A Bedford-Stuyvesant man will spend as many as two decades in prison for raping a teenage girl in 1994, a judge ruled on July 6, closing a case that remained open for more than 20 years — largely thanks to a controversial legal tactic a now-disgraced top prosecutor used to skirt statute-of-limitation rules before state lawmakers revised them.
A Supreme Court justice sent Franklin Gardner, 48, to the slammer for forcing the 15-year-old onto the roof of a building in the public Glenwood Houses complex in Flatlands and raping her at gunpoint.
The teen immediately reported the assault to a neighbor and her parents, and sought treatment at Brookdale Hospital, where doctors administered a rape kit that recovered Gardner’s semen.
His DNA didn’t register any matches with government databases, however, and the case, lacking any suspects, was set to lapse in 2004 under New York State’s then 10-year statute of limitations on first-degree rapes where an offender’s whereabouts and identity are unknown.
But that year, to keep the case alive, District Attorney Charles Hynes — who city ethics watchdogs slapped with a record fine earlier this year for abusing his office during his failed 2013 reelection bid — took advantage of a little-used prosecutorial tactic allowing anonymous, so-called “John Doe” indictments to be filed against unknown suspects whose DNA evidence has been collected to the satisfaction of a grand jury.
That move — which effectively brought charges against Gardner using his then-unidentified semen — paid off more than a decade later when, in 2015, the man by law was forced to provide a separate DNA sample after serving a 20-year stint for carjacking in a New Jersey prison, and investigators later found his genes matched those from the sample taken off the 15-year-old victim more than two decades prior, according to a spokesman for District Attorney Eric Gonzalez.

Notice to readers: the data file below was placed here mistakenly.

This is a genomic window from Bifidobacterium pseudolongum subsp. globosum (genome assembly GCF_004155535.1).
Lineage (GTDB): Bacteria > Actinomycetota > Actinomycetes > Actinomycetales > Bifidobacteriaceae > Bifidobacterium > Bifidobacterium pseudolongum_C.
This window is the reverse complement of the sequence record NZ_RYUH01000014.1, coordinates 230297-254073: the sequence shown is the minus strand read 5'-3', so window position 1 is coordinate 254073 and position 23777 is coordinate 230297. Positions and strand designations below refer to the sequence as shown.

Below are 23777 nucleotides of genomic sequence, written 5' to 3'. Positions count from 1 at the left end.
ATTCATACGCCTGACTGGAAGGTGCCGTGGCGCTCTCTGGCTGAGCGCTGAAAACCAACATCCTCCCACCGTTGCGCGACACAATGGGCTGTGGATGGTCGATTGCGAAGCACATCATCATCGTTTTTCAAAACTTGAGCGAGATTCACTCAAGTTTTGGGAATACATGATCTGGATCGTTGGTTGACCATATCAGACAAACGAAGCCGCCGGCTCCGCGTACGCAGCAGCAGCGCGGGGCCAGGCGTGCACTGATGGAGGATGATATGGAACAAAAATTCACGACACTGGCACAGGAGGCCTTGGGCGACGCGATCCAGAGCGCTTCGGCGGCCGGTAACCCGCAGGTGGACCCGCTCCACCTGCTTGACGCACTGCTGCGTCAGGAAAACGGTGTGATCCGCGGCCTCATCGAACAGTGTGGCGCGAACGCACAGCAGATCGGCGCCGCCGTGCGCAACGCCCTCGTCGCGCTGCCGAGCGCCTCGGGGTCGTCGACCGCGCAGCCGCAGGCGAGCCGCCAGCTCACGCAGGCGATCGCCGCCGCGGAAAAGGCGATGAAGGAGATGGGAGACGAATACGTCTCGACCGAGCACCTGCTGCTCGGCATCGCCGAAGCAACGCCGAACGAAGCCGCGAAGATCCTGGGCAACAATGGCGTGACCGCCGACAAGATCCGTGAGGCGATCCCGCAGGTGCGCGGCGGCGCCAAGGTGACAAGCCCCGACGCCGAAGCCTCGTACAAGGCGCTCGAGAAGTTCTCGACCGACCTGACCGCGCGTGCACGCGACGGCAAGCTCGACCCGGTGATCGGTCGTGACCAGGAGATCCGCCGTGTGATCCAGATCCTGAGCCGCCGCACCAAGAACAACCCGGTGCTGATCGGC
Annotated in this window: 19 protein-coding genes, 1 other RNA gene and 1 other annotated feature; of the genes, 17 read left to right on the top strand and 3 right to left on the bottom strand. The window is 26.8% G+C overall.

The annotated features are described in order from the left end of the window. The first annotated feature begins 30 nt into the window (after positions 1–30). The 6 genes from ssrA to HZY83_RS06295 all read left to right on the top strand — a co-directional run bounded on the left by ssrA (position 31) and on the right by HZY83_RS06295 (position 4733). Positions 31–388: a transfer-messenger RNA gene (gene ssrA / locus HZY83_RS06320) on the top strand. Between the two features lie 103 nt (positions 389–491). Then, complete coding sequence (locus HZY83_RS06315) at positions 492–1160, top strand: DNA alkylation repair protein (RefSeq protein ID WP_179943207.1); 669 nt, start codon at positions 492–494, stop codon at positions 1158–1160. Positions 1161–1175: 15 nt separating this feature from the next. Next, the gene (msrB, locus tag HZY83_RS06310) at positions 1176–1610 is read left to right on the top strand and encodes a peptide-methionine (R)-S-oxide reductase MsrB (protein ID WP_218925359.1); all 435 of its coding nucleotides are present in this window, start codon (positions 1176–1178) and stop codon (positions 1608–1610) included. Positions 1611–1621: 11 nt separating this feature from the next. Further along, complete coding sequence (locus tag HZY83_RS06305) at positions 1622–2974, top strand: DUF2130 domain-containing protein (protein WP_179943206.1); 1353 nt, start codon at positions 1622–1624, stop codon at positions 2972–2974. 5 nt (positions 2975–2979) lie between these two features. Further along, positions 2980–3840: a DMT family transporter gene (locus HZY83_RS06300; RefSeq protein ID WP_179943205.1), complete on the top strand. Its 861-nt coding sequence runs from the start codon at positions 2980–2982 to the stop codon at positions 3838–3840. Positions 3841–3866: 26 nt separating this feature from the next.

Opponents of John Doe indictments, including members of civil-rights group the New York Civil Liberties Union, blasted the tactic when disgraced former Assembly Speaker Sheldon Silver introduced a law permitting it in Albany back in 2002, arguing it impaired defendants’ ability to legally challenge the legitimacy of DNA collected via rape kits or other methods as time passed after the initial samples’ retrieval.
“Mistakes in collection, labeling, testing and analysis do occur and samples may be contaminated,” the union wrote in objection to the law on its website. “Ten, 15, 20 or more years after the fact, a defendant will be severely hampered in any effort to challenge those procedures: lab technicians will have forgotten the details of a particular test, or may have moved away or died.”
But the state’s passage of a 2006 law lifting the statute of limitations for first-degree rapes has since largely eliminated the use of John Doe indictments in those cases.